SALT LAKE CITY, Utah — A University of Utah researcher is getting an urgent government grant to study the transmission of coronaviruses, Specifically she’ll study how so-called “super-spreaders” account for so many infections during an outbreak.
“Mucus is at the center of the story,” said Doctor Jessica Kramer on KSL Newsradio’s ‘Utah’s Morning News’ with Tim and Amanda.
‘Super-spreaders’ and COVID-19
The slimy bodily fluid can transmit COVID-19 and other coronaviruses in small airborne droplets. But some people seem to transmit the viruses more than others.
“Actually, only 20% of individuals are thought to contribute to 80% percent of transmissions. And it’s not simply poor hygiene,” said Kramer.
Not much is known about how these “super-spreaders” are created. Researchers want to know why some people exposed to coronaviruses do not track them to others. Mucus could be the answer to those questions.
“Our new grant is to study how the different qualities of mucus may explain this phenomenon,” said Kramer.
A $200,000 one-year Rapid Response Research (RAPID) grant was awarded to Dr. Kramer, an assistant biomedical engineering professor. The grant was awarded by the National Science Foundation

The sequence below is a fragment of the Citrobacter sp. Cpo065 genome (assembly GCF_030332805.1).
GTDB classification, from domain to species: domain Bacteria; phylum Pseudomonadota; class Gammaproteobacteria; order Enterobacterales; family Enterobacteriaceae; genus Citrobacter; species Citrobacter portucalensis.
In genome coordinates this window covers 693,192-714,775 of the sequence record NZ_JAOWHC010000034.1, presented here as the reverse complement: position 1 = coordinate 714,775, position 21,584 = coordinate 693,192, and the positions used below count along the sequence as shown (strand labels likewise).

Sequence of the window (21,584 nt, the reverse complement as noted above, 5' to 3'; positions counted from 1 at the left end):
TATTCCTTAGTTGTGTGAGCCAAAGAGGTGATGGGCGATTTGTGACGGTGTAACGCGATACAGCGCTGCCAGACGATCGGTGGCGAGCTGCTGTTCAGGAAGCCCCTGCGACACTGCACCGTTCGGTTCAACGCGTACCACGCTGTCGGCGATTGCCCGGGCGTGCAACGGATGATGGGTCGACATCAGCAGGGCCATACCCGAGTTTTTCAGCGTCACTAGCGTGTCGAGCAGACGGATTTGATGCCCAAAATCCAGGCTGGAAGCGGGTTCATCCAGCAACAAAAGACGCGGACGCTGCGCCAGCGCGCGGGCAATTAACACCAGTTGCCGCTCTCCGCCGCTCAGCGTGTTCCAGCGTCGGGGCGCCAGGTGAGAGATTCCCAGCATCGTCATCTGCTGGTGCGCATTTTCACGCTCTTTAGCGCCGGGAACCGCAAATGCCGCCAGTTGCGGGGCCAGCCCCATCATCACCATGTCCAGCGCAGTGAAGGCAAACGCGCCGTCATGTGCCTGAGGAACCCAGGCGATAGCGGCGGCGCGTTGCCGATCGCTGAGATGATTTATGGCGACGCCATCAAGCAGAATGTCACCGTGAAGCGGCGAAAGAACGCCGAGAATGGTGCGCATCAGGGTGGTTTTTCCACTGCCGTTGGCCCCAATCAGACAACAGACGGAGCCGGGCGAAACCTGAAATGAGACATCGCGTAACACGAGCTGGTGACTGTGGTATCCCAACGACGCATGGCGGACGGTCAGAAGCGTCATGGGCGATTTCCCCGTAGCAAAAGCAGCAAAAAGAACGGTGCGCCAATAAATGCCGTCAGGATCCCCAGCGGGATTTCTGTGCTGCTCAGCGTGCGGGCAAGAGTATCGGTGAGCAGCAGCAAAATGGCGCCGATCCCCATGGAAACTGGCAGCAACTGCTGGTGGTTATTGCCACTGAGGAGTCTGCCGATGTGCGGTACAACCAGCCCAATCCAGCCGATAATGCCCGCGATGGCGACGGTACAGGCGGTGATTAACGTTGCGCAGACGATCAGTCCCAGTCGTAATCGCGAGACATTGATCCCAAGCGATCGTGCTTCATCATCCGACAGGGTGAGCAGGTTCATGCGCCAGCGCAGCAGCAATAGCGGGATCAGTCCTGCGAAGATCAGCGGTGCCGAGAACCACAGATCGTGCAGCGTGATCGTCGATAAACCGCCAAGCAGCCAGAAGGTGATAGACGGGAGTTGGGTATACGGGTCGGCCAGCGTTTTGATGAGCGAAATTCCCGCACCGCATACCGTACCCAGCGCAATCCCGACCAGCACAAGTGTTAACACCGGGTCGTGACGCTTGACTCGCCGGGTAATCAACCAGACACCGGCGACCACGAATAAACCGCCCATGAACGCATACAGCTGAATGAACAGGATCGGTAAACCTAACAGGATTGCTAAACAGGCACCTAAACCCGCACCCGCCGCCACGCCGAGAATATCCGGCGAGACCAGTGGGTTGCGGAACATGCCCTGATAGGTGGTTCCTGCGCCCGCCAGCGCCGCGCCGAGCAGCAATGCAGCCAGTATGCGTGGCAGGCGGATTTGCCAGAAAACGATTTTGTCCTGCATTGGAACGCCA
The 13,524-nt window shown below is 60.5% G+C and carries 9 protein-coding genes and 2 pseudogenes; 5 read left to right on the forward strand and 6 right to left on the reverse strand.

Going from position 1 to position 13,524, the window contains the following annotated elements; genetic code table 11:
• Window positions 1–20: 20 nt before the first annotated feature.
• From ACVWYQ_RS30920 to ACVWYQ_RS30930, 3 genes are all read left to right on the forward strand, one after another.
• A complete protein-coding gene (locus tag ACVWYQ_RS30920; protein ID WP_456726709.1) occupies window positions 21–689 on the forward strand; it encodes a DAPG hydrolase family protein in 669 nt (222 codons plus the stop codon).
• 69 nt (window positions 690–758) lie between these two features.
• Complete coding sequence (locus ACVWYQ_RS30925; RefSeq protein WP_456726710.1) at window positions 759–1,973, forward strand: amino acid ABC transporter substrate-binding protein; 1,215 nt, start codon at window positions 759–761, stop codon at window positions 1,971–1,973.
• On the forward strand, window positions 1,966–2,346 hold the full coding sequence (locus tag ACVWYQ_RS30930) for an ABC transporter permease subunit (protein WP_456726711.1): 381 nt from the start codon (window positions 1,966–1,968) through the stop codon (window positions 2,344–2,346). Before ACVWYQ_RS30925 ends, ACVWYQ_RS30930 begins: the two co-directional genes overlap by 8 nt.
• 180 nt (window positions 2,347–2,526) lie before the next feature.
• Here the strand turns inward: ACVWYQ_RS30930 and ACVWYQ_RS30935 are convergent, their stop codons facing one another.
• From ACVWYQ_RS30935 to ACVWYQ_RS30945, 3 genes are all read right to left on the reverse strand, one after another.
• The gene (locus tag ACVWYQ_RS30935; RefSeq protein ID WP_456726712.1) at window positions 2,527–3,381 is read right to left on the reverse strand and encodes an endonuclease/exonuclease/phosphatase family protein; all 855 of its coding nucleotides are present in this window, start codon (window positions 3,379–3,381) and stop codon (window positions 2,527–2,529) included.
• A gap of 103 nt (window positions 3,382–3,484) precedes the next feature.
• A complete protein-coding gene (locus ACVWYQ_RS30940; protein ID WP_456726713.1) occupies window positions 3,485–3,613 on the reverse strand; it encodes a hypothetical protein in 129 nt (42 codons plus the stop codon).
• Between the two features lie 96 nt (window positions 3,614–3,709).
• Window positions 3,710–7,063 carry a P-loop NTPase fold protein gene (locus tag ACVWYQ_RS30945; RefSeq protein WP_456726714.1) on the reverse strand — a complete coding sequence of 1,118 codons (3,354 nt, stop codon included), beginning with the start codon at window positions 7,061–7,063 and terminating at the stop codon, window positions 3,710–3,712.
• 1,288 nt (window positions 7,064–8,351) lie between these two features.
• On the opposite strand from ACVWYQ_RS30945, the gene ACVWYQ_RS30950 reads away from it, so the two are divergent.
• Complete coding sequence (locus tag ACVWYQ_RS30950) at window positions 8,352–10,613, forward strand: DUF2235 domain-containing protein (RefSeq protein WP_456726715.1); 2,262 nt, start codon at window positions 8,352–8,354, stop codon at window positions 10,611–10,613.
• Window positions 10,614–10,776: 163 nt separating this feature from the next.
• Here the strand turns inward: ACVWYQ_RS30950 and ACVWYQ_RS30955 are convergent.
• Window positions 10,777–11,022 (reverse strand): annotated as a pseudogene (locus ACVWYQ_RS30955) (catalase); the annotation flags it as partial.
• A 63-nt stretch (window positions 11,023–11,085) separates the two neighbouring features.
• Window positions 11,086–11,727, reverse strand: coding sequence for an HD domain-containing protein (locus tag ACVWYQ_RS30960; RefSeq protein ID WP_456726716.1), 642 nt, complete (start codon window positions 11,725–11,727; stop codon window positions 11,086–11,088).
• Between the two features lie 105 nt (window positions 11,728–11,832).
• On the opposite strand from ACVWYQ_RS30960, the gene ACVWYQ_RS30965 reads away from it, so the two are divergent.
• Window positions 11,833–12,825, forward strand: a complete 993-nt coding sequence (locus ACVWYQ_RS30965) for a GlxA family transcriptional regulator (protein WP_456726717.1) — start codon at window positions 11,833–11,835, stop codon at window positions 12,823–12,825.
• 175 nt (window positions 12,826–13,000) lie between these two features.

The mucus of ‘super-spreaders’ is different
Not everybody’s mucus is the same. It can vary from person to person based on everything from genetics to diet. Many different proteins make up mucus. Coronaviruses bond to specific proteins. Super-spreaders might have something in common, and it could be in their mucus.
“The coronavirus might actually be able to bind to the mucus of some people, but not others.”
According to a University release, Dr. Kramer’s lab will create different forms of synthetic mucins. They’ll use special aerosols to simulate coughing, and they’ll see how different mucins carry non-hazardous versions of coronaviruses.
Listen here to the interview with Dr. Jessica Kramer on Utah’s Morning News with Tim and Amanda:
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